Despite an attempt by the Florida legislature to take the wind out of its sails, the SHINE Mural Festival enjoyed perhaps its best cruise yet in 2018. The public art event, which wound down Sunday, was nearly capsized when the State cut its arts appropriation funding to zero dollars.
Salt Palm Development became the Arts Alliance of St. Petersburg’s first-ever SHINE title sponsor by kicking in $25,000 – more than covering the absentee state money – and with the $25,000 contributed by the City of St. Petersburg and other sponsors, SHINE was able to paint the city with even more vibrant colors, and striking images, than in any of its three previous editions.
With 40 artists requiring lodging, meals, supplies and sundries, the 18 new walls given the SHINE makeover didn’t come cheap.
“I know we paid for 100 hotel room nights,” said John Collins, executive director of the Arts Alliance. “And more than $25,000 in paint, purchased locally, of course.”
The festival could not happen, he said, without the support of the community. “And I can’t even begin to count the wonderful support we got from all of the restaurants … each one donated a day’s worth of lunches for the artists. There weren’t any chain foods – it was all local. And our army of volunteers.”
Smart Move donated mobile storage units so paints, water, supplies and food could be stored on site.
SHINE itself became a community-within-a-community, Collins explained. Lars Wunderlich, the German artist known as Look the Weird, was in danger of missing the festival deadline. He’d taken a day and a half to create a separate piece inside the Morean Arts Center, and attended (with most of the other artists) the festival finale at the Morean Saturday night.
But rain – the bugaboo of all outdoor artists – had slowed down progress on his mural, on the west wall of Billy’s Corner Barber Shop on Central.
“He was enjoying St. Petersburg,” Collins said. “He was at the party Saturday night, and checked out of his hotel Sunday morning and was back at the wall, with his suitcase. A bunch of local artists gathered around him to help him finish it, so he could be picked up at 1 and taken directly to the airport in shorts and a T-shirt. He was pushing it.”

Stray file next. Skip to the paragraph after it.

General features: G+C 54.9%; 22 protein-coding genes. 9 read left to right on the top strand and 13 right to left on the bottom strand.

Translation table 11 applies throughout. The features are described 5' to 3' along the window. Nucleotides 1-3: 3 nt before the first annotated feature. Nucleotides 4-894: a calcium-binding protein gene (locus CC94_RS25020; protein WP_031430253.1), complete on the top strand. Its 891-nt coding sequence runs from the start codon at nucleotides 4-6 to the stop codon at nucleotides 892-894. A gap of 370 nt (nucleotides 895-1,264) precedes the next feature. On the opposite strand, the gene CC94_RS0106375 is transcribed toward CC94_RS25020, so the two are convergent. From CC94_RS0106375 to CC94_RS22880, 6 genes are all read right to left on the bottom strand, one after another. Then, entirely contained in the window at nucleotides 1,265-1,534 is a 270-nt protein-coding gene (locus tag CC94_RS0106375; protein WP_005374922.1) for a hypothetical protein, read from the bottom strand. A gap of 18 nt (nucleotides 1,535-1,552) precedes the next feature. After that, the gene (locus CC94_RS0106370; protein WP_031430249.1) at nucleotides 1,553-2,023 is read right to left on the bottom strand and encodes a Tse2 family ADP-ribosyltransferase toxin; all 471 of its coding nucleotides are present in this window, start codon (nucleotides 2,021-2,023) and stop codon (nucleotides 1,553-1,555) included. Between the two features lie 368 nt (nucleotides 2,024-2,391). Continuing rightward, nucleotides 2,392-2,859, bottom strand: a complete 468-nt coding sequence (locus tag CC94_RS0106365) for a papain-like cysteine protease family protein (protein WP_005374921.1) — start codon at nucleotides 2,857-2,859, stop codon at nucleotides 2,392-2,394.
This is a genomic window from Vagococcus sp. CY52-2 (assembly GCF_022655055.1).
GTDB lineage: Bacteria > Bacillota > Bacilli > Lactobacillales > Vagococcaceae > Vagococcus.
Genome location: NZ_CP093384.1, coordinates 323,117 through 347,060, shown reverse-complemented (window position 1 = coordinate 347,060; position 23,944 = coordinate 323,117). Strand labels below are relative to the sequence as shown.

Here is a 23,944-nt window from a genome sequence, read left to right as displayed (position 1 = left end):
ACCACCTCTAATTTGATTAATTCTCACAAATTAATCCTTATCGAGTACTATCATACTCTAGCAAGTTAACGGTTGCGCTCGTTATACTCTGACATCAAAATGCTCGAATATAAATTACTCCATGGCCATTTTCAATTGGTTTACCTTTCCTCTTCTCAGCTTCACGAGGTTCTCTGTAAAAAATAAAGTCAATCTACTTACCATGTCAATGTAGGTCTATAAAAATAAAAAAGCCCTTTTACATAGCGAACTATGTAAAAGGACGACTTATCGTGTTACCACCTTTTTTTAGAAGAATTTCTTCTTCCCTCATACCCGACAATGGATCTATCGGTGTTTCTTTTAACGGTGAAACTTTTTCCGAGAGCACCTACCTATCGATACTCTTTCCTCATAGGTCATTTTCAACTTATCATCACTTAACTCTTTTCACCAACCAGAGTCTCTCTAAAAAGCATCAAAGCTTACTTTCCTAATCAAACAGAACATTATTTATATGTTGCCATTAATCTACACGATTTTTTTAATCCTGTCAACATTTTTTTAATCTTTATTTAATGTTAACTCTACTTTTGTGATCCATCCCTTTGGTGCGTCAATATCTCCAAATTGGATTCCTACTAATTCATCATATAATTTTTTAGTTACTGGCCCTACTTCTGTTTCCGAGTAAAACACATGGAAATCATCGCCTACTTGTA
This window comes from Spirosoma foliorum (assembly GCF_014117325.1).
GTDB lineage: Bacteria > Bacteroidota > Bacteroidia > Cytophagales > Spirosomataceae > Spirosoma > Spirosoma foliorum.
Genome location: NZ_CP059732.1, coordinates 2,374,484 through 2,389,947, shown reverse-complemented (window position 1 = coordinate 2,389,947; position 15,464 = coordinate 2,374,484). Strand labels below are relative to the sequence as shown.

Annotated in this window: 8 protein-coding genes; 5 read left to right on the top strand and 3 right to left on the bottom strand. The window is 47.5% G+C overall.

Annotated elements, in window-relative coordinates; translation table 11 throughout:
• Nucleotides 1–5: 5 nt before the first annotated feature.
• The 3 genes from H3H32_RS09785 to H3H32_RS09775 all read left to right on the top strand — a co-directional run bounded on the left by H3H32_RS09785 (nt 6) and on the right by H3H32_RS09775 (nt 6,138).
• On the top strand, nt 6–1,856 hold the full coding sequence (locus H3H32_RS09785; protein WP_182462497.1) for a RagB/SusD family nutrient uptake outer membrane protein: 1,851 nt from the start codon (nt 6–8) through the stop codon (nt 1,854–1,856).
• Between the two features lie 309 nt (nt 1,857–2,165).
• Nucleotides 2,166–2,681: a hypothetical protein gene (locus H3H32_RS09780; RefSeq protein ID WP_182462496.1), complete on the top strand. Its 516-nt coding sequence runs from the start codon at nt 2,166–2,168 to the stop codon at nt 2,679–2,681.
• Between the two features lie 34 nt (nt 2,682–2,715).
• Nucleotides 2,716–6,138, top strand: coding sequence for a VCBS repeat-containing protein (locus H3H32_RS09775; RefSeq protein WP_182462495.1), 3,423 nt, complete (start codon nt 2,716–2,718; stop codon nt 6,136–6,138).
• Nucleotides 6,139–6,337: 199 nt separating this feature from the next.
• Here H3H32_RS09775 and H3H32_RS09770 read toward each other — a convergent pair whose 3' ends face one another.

The camaraderie, Collins pointed out, “was just astonishing; it was really beautiful to see.”
Look the Weird’s mural presents an impressionistic view of Florida, as seen through the eyes of an intensely artistic European. “He painted scenes that he felt were scenes of Florida. There are scenes there that are pretty evocative.”
Likewise, the finished mural by the Manchester, U.K. duo known as Nomad Clan has a Florida theme … rather, the artists’ interpretation of a Florida theme. “They researched the early Spanish explorers, Ponce de Leon and Panfilo de Narvaez, the conquistadors who first landed and explored Florida,” said Collins. “And used real hurricane photos for reference.”
For Collins, “It was interesting to see what the international artists think about America, and St. Petersburg.”
As far as hard stats on the festival’s economic impact, Collins said he doesn’t have all the numbers pulled together yet.
But the public art demonstration and exhibition has clearly become a St. Petersburg destination. “SHINE has grown,” Collins declared, “so I think it deserves attention year-round.”
During a weekend stroll amongst the murals, Collins said, he and his wife spoke to dozens of people who were clearly taking tours of their own. Collins, who was wearing a SHINE T-shirt, was a magnet for the visitors.
“Of every single person I talked to who was either on a bike ride or walking around, not one was from St. Petersburg,” he reported. “They were from Bradenton and Tampa and Sarasota, all over. Two people from South Africa. An international audience coming here for the weekend.”
Canvas works by many of the SHINE 2018 artists, as well as paintings by numerous local artists, will be on display through Oct. 27 at the Morean Arts Center (you can catch a glimpse of the special work created there by Look the Weird during his time away from the wall).
“Not only are we showcasing their mural work,” Collins said, “but I think people around the world don’t realize that they are also visual fine artists, and have some stunning work to show.”